Doll furniture? Some of it can be very valuable, such as a miniature chest of drawers crafted in mahogany with satinwood and white pine as the secondary wood. A woman in New England bought it at a tag sale for about $100. Sotheby guessed the early 19th century piece would be worth upwards of $2,000.

Oriental rugs? One made by Nomadic folks out West--circa 1880, thick wool, not finely knotted--was valued between $8,000 and $12,000. A photograph which had been in a Seattle family's possession since the 1860s and which featured a "bat wing" frame, and was a "glass plate image," would be worth $5,000 to $7,000 at auction, but would be worth nothing if destroyed without being "scheduled."

And the list goes on--guns, a sword with a lion's snout handle, silver blade and leather sheath could command $10,000-$12,000. A Carl Van Loo Victorian portrait (who, did you say?) is worth thousands, as is a particular type of innocuous looking Teddy Bear which would go for about $7,500. And on and on. Arts and crafts, a painting, Disney cartoons on celluloid, a Bartow Matteson illustration appearing in a 1927 Saturday Evening Post, an Edward Dyer Rookwood Vase with a high fire clay body that would go for $5,000-$8,000 at auction, and so on.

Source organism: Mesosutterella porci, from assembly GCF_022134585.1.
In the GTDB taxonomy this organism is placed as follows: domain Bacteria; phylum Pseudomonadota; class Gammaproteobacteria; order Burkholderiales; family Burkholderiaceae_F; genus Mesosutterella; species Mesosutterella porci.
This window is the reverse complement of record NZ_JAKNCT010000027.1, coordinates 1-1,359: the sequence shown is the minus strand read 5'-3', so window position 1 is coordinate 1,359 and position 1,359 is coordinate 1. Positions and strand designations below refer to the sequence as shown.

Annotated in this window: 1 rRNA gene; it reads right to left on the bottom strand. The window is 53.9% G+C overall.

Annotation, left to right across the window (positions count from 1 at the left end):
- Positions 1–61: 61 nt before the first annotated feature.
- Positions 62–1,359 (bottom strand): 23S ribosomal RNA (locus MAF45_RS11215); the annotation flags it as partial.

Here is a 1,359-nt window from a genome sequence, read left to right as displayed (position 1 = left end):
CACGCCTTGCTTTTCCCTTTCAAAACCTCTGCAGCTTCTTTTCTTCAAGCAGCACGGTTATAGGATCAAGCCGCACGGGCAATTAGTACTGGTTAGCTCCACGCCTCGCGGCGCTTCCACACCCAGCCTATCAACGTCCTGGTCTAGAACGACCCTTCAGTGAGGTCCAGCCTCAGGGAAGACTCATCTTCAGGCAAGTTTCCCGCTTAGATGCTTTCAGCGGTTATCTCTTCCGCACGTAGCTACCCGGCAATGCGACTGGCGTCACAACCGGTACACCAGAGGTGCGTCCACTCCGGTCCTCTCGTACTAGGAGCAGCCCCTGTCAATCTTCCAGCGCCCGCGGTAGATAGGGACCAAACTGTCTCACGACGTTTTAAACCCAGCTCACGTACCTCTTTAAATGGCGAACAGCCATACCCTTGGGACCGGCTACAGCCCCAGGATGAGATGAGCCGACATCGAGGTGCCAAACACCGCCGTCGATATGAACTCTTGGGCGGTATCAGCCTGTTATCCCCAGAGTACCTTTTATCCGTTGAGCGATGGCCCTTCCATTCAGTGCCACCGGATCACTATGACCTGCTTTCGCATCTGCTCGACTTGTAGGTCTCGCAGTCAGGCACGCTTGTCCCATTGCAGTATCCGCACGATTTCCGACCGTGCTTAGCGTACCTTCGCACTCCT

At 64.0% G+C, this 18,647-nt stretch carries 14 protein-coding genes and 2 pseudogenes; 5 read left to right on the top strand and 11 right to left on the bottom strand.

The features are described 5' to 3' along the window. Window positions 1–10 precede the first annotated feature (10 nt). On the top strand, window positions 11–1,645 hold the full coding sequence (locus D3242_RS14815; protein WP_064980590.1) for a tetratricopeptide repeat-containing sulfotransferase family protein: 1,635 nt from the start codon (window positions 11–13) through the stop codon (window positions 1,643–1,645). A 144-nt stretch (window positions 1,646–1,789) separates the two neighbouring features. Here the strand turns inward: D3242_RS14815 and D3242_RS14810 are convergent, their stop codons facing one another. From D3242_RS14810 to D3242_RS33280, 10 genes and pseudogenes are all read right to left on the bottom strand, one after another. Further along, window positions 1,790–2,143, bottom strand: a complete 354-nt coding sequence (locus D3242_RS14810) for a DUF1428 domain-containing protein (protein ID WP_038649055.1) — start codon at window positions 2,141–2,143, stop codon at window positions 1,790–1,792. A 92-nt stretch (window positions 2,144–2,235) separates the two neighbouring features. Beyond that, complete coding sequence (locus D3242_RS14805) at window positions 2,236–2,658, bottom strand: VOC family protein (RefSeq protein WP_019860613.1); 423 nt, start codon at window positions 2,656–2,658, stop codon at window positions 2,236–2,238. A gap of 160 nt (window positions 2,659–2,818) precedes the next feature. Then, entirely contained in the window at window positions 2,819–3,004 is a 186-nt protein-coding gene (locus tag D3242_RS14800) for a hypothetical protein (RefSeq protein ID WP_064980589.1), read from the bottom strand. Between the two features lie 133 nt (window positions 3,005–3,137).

The bottom line is that some of the items that just "hang around" a household might be very valuable treasures. As an independent agent whose job it is to provide proper protection, you certainly might suggest that your customers make that "household inventory" effort; and if they discover an item that might be valuable, it's worth checking it out.

You might suggest they start with the Internet-- then click onto Antiques Road Show. Even if they find they have nothing of value, it's fun. Of course, if they discover a genuine antique with value in their midst, you'll be a hero.


Don't forget "Granny's attic"